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"India most sought after destination for foreign journalists"

 

Jason Burke who was the first journalist to interview Pervez Musharraf after he seized power in 1999 and the first Western reporter to enter the Afghan city of Khost during the US war in an interaction with Aditya Raj Kaul
JASON BURKE, SOUTH ASIA CORRESPONDENT, THE GUARDIAN | New Delhi, August 3, 2012 18:33
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You are among the few reporters who has covered India in depth. Do you think it is slowly turning out to be a sought after destination for foreign correspondents to explore?
India has always been among the most sought after destination for foreign journalists. Not because it is a huge news story –  but because of the richness and interesting nature of the stories here. In fact, when it comes to hard news,  there is little attention paid to India compared to say, the Middle East, China or of course the US, in global terms.

What do you think is the most striking feature of Indian journalism – both in the print and the electronic media?
The electronic media in India tends to be a bit breathless, a sort of parody of American cable TV. It is as if every piece of news is supposedly breaking news when in fact it might be of little, if any, real importance. As far as the print media is concerned, it tends to spend too much time and energy reporting the usually not very interesting statements of individual politicians or officials. But by and large India is blessed with a vibrant and effective media which has real influence and power. I am consistently impressed by the quality of Indian reporters.

Is there a vast difference in the way news is approached in the UK as compared to India?
Not really. I do not find any major difference in the way news is covered in India and the United Kingdom.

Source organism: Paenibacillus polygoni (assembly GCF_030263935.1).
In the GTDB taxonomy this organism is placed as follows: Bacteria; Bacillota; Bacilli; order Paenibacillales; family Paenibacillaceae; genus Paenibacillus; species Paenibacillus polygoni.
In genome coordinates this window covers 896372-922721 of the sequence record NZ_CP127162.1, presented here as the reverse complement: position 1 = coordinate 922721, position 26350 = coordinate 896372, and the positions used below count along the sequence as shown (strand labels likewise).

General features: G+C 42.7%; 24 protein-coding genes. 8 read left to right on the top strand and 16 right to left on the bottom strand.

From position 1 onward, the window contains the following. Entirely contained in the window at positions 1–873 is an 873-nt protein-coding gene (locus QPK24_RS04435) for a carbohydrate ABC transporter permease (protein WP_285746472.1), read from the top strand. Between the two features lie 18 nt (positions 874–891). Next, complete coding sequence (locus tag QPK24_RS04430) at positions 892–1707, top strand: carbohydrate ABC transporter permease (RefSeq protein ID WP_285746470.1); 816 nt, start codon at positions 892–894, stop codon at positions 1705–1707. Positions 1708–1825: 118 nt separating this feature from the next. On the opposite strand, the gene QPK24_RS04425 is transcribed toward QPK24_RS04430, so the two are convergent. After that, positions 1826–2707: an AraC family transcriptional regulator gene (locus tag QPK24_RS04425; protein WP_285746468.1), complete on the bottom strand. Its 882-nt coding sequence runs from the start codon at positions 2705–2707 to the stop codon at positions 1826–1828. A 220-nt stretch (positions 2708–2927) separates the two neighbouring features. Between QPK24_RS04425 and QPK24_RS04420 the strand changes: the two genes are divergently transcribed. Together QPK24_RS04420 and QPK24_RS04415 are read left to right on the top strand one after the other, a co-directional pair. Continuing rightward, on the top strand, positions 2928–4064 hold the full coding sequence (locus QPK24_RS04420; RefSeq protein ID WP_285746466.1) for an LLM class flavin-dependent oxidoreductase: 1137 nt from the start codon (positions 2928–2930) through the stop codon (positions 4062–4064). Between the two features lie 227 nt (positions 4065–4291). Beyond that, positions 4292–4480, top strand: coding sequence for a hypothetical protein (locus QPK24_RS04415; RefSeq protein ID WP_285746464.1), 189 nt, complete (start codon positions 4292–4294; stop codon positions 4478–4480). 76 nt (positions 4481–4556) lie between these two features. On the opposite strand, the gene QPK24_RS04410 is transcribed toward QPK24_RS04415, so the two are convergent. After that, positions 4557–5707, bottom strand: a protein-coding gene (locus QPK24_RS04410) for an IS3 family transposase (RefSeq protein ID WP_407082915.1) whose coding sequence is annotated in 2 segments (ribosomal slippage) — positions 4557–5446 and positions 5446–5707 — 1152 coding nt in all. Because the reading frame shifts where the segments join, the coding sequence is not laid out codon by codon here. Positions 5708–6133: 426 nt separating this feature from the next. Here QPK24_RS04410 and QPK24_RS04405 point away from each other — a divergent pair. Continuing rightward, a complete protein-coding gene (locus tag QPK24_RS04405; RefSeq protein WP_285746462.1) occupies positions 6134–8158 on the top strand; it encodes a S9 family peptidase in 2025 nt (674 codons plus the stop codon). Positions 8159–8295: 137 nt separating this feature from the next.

In your books, you’ve closely studied the growth of radical Islam through Al-Qaeda and the 9/11 episode. Do you think the Kashmir conflict comes close to your study?
At the moment, the violence in Kashmir is at its lowest level for decades and the al’Qaeda has never been involved in the conflict there. So clearly, radical Islam plays a role in Kashmir but if we compare the overall strategic picture, the role it is playing in Kashmir may be considered to be merely a peripheral theatre.



India witnessed one of the worst terrorist attacks in the form of 26/11 in Mumbai. Do you think India has not been as aggressive to seek justice as the  US after 9/11?
I do not think so. I agree with India’s sensible, patient, legally sound and reasonable approach. I feel it is absolutely the right one.

What do you think is the most challenging aspect of India’s growth story in the present day?
The biggest question that faces India today is: how will you deal with the hundreds of millions of young men who will be flooding the job markets, with limited professional and social skills? Moreover, given the gender imbalance, how are you going to provide wives for them either?

Was it a difficult task to adjust to the local environs and culture in India when you landed here initially?
Not really. I had been a frequent visitor to India for many years before my posting here. I had seen India before, travelled a bit and known what India would  be like. I have lived in a variety of different countries as well thanks to the demands of my profession. The changes in Delhi were surprising however. Delhi is not the same as it used to be some years ago. And, it has changed for good.  

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Issue Dated: Feb 5, 2017